Exploring Higher Education Institution Administrators, Certificate Students, and Employer Perceptions of Religious Educational Certificates and Diplomas: An Embedded Qualitative Single-Case Study
Doctor of Education (Ed.D)
Higher Edu and Learning Technology
Date of Award
For the student who might struggle to complete a 4-year degree, the certificate is a positive alternative that teaches skills applicable to a specific job and could lead to a sense of accomplishment in the completion of the degree. Unlike vocational certificates, certificate and diploma programs in religious higher education do not provide training for a specific job or career. Thus, it is difficult to know the purpose of these programs and if they are fulfilling that purpose. The purpose of this study was to examine and synthesize the perceptions of core stakeholders, particularly institution administrators, students, alumni, and potential employers, regarding religious educational certificates and their effectiveness for employability in the market. This assessment was accomplished by determining: (a) why students enroll in certificate and diploma programs within the field of theology; (b) how the perceptions of the institution administrators, students, alumni, and potential employers compare with regard to the purpose of certificate and diploma programs in theology; and (c) how the perceptions of potential employers, regarding the purpose of certificate and diploma programs in theology, affect the employability of students with those degrees as compared to students with a bachelor's, master's, or doctorate, or those individuals without formal theological education.The Certificate and Diploma in Ministry programs were studied at a specific institution. Purposive sampling (Creswell, 2012) was used to determine the various perspectives of religious educational certificates and diplomas. Those individuals surveyed were: (a) the institution administrators; (b) the alumni and current students of these programs; and (c) the potential employers in the form of churches associated with the institution. The data gathered for this study were obtained by conducting individual interviews with selected institution administrators; focus group interviews with alumni, current students, and affiliated church pastors; and collecting documents such as institution catalogs and other distributed materials, course schedules, and syllabi. The data collected were then organized and coded in order to develop themes. The overarching themes present in the data analysis were (a) students pursue these degrees to explore a calling, (b) students desire to be equipped for ministry, (c) students seek personal spiritual growth as an outcome of these programs, (d) these programs build confidence in both communication and pursuit of higher education, (e) these programs serve as gateway programming to higher degrees, and (f) the outcome of these programs is service in the church. The students indicated that the Certificate and Diploma in Ministry are meeting their needs as it relates to preparing them to serve effectively in the church and community. Participants indicated that any form of theological higher education will assist an individual to be equipped to serve the church in various capacities.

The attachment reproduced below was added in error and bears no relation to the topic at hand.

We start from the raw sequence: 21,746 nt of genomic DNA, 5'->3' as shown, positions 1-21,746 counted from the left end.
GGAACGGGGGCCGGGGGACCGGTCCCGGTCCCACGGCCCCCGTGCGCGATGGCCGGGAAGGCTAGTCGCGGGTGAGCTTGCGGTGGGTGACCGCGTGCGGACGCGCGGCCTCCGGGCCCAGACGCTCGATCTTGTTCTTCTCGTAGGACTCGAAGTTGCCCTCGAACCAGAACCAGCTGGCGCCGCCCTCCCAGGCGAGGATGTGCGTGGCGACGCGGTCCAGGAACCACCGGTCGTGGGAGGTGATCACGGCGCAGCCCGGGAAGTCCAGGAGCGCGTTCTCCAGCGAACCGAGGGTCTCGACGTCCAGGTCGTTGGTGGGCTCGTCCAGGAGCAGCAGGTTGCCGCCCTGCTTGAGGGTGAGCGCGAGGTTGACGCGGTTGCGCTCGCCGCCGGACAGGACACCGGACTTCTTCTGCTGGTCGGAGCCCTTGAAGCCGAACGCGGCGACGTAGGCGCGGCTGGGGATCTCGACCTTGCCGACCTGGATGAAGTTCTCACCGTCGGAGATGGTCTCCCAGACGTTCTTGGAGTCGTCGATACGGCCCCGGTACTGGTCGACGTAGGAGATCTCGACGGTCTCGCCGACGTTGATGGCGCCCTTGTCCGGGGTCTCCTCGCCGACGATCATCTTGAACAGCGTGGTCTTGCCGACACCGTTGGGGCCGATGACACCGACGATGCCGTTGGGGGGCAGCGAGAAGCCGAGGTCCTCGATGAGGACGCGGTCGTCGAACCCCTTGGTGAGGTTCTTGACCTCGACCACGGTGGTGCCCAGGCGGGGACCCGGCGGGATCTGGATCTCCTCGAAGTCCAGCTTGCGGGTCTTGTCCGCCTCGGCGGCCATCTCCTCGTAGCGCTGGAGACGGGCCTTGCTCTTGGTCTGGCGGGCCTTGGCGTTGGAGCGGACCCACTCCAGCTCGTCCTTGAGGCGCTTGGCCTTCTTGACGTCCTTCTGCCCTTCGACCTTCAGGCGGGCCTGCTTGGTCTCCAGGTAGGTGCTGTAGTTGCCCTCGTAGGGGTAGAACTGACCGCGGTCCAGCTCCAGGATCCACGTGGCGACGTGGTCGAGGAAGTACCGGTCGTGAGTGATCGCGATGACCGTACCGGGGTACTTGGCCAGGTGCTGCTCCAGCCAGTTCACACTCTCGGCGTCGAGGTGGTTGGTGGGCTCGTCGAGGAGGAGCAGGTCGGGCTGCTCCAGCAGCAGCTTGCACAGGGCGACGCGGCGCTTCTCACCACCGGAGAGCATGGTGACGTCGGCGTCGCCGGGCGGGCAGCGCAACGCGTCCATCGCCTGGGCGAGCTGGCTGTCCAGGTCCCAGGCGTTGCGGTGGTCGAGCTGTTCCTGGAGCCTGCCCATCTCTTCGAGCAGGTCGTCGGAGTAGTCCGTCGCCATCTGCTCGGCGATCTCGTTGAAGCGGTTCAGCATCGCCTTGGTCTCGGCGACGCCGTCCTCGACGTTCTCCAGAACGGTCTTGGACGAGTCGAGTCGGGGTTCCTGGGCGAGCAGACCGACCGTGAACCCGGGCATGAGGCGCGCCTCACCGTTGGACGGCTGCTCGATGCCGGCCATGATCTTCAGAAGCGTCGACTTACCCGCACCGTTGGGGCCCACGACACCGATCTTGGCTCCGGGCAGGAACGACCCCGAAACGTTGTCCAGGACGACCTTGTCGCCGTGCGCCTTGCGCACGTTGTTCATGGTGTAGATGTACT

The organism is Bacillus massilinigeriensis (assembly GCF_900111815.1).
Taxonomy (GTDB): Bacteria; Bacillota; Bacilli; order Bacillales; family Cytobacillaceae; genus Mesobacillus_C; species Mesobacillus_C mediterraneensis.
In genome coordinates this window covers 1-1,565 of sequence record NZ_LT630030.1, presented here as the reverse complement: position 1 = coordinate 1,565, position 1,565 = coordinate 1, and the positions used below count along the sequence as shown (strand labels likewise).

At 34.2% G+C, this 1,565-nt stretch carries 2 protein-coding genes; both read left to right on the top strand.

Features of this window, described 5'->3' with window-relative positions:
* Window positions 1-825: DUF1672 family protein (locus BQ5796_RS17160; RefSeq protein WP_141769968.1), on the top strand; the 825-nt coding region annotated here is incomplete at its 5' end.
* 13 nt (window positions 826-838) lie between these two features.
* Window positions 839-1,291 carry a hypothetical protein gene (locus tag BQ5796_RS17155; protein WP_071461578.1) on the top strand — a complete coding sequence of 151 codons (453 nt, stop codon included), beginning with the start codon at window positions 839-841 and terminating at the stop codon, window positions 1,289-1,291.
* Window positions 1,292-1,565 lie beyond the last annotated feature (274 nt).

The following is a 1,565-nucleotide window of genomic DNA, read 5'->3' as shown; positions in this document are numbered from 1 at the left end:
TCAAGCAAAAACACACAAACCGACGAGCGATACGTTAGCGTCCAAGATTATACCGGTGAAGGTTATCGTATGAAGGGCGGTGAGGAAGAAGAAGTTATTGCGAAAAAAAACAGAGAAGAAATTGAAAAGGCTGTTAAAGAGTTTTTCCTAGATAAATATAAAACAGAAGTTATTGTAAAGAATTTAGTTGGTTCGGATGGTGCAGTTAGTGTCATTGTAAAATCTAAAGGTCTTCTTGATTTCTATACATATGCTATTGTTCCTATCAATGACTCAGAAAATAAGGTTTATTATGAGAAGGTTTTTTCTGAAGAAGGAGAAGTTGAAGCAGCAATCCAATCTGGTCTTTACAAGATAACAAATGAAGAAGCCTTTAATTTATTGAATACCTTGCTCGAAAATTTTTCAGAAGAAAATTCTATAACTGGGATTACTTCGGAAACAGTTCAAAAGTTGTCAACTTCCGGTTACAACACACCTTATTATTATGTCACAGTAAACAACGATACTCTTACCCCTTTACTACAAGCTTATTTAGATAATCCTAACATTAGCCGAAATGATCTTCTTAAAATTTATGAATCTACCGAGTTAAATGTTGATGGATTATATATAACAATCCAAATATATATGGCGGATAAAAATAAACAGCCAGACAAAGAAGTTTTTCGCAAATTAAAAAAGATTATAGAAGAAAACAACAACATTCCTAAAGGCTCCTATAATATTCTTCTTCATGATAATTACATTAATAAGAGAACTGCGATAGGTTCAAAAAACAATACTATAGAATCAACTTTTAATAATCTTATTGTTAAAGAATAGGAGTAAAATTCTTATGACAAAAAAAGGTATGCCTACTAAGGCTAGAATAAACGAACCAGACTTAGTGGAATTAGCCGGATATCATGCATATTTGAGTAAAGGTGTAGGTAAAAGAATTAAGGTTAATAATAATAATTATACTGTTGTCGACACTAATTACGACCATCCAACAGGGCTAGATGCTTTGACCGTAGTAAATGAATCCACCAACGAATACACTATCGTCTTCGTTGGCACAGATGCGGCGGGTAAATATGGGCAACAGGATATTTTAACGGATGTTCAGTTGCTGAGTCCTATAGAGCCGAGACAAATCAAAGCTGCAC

Education | Higher Education
Dunn, Jena Nicole, "Exploring Higher Education Institution Administrators, Certificate Students, and Employer Perceptions of Religious Educational Certificates and Diplomas: An Embedded Qualitative Single-Case Study" (2018). Electronic Theses & Dissertations. 404.